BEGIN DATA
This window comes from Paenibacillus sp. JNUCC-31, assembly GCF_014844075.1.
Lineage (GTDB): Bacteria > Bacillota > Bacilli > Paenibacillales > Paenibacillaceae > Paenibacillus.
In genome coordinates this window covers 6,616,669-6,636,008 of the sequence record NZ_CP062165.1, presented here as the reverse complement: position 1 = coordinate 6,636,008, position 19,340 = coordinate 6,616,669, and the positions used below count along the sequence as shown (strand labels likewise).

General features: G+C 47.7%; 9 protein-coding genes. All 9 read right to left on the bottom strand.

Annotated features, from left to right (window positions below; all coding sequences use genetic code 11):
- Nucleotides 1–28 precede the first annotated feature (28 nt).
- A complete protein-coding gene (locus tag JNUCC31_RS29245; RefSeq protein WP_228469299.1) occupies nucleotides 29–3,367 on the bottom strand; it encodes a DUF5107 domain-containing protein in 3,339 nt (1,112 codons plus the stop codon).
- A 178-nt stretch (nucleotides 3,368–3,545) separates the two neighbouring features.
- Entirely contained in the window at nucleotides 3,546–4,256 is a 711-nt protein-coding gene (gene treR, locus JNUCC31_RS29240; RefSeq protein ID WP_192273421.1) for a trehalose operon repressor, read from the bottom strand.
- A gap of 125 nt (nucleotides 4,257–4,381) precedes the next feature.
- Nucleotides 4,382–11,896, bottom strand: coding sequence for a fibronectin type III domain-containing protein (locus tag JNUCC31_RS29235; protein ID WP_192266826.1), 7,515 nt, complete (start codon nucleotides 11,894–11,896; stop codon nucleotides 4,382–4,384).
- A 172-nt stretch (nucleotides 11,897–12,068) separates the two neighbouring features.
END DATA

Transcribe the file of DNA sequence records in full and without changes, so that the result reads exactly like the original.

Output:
This window comes from Paenibacillus sp. JNUCC-31, assembly GCF_014844075.1.
Lineage (GTDB): Bacteria > Bacillota > Bacilli > Paenibacillales > Paenibacillaceae > Paenibacillus.
In genome coordinates this window covers 6,616,669-6,636,008 of the sequence record NZ_CP062165.1, presented here as the reverse complement: position 1 = coordinate 6,636,008, position 19,340 = coordinate 6,616,669, and the positions used below count along the sequence as shown (strand labels likewise).

General features: G+C 47.7%; 9 protein-coding genes. All 9 read right to left on the bottom strand.

Annotated features, from left to right (window positions below; all coding sequences use genetic code 11):
- Nucleotides 1–28 precede the first annotated feature (28 nt).
- A complete protein-coding gene (locus tag JNUCC31_RS29245; RefSeq protein WP_228469299.1) occupies nucleotides 29–3,367 on the bottom strand; it encodes a DUF5107 domain-containing protein in 3,339 nt (1,112 codons plus the stop codon).
- A 178-nt stretch (nucleotides 3,368–3,545) separates the two neighbouring features.
- Entirely contained in the window at nucleotides 3,546–4,256 is a 711-nt protein-coding gene (gene treR, locus JNUCC31_RS29240; RefSeq protein ID WP_192273421.1) for a trehalose operon repressor, read from the bottom strand.
- A gap of 125 nt (nucleotides 4,257–4,381) precedes the next feature.
- Nucleotides 4,382–11,896, bottom strand: coding sequence for a fibronectin type III domain-containing protein (locus tag JNUCC31_RS29235; protein ID WP_192266826.1), 7,515 nt, complete (start codon nucleotides 11,894–11,896; stop codon nucleotides 4,382–4,384).
- A 172-nt stretch (nucleotides 11,897–12,068) separates the two neighbouring features.